• Story Creation
    • Real Customer Involvement
    • Stand-Up Meetings
    • Continuous Testing
    • Retrospectives
  • Agile Practice – Co-Location/ Pairing Principle: Individuals and interactions over processes and tools & continuous improvement
  • Agile Practice – Story Creation Principles: Individuals and interactions over processes and tools & Working software over comprehensive documentation
  • Agile Practice – Real Customer Involvement Principle: Customer collaboration over contract negotiation
  • Agile Practice – Stand-Up Meetings Principles: Individuals and interactions over processes and tools & Responding to change over following a plan
  • Agile Practice – Continuous Testing Principles: Working software over comprehensive documentation & Responding to change over following a plan
  • Agile Practice – Retrospectives Principle: Individuals and interactions over processes and tools & continuous improvement
  • Lifecycles Plan Analysis Design Code Test Deploy Waterfall 3- 24 months, Features 1-30 Agile Plan Analysis Design Code Test Deploy Plan Analysis Design Code Test Deploy 1 - 3 months Features 1-15 1 - 3 months Features 15-30 $ $ $ Source: The Art of Agile Development by Shore and Warden
  • Value Propositions
    • Higher productivity, lower cost
    • Improved employee engagement, and job satisfaction
    • Faster time to market
    • Higher quality
    • Improved stakeholder satisfaction
    • What we have been doing no longer works
    Source: The Art of Agile Development by Shore and Warden
  • Main Value Proposition Design In Waterfall the designer/developer wall creates an “us” vs “them” mindset In Agile, everyone works as a team Development Build Design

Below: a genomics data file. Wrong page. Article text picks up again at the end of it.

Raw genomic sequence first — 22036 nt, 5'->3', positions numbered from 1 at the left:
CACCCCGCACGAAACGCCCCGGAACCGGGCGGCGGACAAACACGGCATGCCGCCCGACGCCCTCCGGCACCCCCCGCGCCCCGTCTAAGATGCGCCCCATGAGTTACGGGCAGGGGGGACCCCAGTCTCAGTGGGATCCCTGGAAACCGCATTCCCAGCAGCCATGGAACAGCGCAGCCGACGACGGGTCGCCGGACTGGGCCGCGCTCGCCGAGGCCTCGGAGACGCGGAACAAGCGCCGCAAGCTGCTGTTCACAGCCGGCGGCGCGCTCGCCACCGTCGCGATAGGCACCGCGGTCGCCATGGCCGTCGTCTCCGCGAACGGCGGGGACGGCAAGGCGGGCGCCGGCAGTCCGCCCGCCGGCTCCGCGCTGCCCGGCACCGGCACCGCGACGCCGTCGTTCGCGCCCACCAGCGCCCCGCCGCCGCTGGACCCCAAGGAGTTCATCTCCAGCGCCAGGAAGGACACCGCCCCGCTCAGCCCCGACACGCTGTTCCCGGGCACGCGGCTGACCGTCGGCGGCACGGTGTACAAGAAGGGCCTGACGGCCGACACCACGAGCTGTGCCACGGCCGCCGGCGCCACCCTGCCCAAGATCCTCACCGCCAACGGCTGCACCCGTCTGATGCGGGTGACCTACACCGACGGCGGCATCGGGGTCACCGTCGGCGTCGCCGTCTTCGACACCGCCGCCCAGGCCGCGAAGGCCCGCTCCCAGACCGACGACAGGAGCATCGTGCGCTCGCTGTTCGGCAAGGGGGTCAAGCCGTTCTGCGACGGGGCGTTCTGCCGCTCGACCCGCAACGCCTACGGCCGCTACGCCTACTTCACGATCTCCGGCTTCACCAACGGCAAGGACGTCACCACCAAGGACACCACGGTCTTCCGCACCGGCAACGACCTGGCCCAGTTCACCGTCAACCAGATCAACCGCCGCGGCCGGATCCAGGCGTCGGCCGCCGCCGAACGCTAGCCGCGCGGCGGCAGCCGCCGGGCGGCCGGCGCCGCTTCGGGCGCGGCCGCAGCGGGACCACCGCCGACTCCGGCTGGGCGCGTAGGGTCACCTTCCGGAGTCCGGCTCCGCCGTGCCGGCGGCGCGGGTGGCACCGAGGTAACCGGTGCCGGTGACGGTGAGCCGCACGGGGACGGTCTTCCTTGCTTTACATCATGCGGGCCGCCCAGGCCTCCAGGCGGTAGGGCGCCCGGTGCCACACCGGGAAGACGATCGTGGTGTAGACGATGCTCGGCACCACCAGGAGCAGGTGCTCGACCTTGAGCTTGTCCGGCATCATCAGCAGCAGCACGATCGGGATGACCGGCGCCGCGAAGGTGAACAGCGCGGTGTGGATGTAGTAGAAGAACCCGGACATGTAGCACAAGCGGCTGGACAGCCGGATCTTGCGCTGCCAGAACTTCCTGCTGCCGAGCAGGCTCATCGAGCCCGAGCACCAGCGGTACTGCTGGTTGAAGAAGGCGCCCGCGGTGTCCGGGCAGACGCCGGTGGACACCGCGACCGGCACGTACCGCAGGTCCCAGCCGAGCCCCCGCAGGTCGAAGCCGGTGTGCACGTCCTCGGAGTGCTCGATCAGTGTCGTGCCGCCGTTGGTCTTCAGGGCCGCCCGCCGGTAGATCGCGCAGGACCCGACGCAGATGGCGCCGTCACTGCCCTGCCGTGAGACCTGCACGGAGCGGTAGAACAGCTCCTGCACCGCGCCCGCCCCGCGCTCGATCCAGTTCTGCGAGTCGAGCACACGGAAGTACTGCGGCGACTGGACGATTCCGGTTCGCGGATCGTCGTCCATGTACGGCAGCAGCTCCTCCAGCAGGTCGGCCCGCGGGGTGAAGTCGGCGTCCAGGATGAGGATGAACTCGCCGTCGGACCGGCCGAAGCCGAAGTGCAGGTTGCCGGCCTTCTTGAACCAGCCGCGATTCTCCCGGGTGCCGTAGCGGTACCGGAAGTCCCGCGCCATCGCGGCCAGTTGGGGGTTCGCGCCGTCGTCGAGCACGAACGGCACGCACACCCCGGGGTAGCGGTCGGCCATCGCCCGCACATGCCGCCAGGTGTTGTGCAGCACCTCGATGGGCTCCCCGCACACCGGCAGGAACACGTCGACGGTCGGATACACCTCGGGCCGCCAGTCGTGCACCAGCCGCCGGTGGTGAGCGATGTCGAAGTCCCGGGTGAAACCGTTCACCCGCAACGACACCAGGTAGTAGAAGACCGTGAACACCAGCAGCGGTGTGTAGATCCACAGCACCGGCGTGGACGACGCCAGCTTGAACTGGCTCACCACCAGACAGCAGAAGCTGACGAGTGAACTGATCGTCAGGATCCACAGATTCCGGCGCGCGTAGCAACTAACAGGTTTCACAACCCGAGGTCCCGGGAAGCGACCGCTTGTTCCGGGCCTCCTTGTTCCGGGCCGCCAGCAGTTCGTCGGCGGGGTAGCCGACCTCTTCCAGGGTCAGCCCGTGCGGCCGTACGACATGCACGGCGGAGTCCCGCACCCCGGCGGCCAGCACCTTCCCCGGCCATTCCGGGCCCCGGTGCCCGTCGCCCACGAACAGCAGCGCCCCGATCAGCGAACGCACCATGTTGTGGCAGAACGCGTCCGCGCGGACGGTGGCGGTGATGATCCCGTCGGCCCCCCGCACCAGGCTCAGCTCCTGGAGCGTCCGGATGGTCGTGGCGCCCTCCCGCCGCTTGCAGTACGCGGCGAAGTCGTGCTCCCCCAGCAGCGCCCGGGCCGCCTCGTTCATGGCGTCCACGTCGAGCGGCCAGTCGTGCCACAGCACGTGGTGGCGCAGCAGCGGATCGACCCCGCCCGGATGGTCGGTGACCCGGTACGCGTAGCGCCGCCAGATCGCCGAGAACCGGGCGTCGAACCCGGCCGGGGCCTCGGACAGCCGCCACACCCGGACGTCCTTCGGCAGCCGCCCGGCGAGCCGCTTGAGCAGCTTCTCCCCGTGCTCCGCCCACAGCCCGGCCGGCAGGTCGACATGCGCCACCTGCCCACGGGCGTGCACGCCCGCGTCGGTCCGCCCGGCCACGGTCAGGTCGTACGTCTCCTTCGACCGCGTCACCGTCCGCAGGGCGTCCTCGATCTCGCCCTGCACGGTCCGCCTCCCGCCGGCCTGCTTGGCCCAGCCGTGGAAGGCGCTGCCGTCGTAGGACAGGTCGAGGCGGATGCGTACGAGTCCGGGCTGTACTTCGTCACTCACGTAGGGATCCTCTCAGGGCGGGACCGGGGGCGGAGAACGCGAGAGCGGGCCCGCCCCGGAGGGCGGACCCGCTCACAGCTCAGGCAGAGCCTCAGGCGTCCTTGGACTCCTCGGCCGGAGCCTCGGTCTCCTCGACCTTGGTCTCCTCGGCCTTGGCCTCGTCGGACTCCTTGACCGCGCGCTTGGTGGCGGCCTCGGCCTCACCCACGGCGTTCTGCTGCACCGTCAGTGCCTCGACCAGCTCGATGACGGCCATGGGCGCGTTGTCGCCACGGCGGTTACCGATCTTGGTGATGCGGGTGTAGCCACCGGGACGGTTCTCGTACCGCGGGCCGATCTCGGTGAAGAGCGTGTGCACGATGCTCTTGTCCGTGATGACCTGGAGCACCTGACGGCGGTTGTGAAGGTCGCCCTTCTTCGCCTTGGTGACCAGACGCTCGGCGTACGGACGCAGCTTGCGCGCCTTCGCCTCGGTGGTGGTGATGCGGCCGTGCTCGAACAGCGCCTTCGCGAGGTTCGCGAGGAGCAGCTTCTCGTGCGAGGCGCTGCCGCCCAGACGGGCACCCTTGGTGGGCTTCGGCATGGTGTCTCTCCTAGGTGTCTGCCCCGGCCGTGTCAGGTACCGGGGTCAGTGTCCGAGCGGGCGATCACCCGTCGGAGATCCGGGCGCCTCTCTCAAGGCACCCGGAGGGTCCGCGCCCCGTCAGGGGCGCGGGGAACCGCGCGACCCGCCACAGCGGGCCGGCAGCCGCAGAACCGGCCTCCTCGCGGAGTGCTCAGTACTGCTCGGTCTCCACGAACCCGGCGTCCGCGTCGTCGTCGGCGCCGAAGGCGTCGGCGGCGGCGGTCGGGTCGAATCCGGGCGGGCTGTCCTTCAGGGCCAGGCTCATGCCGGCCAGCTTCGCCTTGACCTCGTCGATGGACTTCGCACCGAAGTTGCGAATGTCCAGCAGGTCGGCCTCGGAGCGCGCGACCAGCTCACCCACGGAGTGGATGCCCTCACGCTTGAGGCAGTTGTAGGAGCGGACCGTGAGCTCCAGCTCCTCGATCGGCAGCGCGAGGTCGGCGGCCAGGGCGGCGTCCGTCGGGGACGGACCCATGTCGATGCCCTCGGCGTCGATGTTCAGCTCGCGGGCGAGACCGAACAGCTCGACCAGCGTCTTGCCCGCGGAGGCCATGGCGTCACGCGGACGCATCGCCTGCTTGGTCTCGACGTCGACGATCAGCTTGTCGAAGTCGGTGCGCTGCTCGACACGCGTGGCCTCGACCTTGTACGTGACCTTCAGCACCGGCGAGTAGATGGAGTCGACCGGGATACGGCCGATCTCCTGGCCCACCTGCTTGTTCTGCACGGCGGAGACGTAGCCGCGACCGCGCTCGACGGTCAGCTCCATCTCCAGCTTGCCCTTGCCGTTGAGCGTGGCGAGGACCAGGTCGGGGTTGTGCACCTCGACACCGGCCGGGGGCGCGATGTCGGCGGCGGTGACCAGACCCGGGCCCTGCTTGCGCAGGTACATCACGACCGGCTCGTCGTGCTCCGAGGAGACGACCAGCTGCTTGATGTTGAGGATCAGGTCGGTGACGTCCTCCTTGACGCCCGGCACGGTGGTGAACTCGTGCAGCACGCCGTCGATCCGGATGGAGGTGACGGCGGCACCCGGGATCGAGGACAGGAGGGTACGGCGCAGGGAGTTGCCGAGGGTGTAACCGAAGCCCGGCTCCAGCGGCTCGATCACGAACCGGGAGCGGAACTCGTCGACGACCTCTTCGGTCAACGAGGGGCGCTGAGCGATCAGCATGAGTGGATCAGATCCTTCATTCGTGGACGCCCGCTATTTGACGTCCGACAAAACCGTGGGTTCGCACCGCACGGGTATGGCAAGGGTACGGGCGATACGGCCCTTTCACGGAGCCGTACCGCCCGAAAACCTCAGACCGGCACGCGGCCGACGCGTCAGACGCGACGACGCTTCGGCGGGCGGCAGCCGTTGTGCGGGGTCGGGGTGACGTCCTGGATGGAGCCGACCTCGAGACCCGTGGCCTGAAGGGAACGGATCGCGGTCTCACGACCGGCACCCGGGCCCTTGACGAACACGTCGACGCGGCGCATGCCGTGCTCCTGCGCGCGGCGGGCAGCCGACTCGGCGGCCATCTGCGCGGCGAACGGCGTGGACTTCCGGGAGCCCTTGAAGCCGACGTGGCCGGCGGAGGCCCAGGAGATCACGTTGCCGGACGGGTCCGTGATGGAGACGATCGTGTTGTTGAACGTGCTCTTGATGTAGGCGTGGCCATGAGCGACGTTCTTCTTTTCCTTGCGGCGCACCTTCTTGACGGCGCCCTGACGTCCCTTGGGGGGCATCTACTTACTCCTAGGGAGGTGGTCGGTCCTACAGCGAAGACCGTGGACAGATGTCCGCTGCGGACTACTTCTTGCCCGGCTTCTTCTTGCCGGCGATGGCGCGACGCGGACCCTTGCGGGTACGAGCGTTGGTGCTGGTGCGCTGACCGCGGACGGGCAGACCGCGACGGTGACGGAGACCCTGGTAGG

• Challenges with Agile
    • Agile is not a silver bullet
    • Few tried and tested agile practices for UX designer
    • Unclear role of UX in process
    • Requirements gathering process is not defined
    • Setting up a successful implementation of agile practices is difficult
    • Agile practices are pervasive throughout the entire organization
    • Organization upheaval and change
    • Any transition to agile must come both from top-down and bottom-up
    • Better for refining not defining
  • Can We Change Our Mindset to be Agile? Yes We Can!
  • Part 2: The Practical Bit
  • Agile UX (AUX)
      • The question is not “how do you fit UX into Agile”, its “how do you fit Agile into UX”
      • There is an assumption that the standard set of UX activities and outputs should simply slot into agile development practices unchanged
      • Lets flip the question and ask what would a UX Design project look like if you were following Agile principals.
  • The Role of UX
    • UX practitioners are most successful in the customer role on an agile team. The customer defines the software, and determine what stakeholders find valuable.
    • The customers most important job is release planning which includes
      • Evangelize product vision
      • Identify features and stories
      • Group features into small, frequent releases
      • Manage risk
      • Create an achievable plan
    • Ratio: 2 customers per 3 developers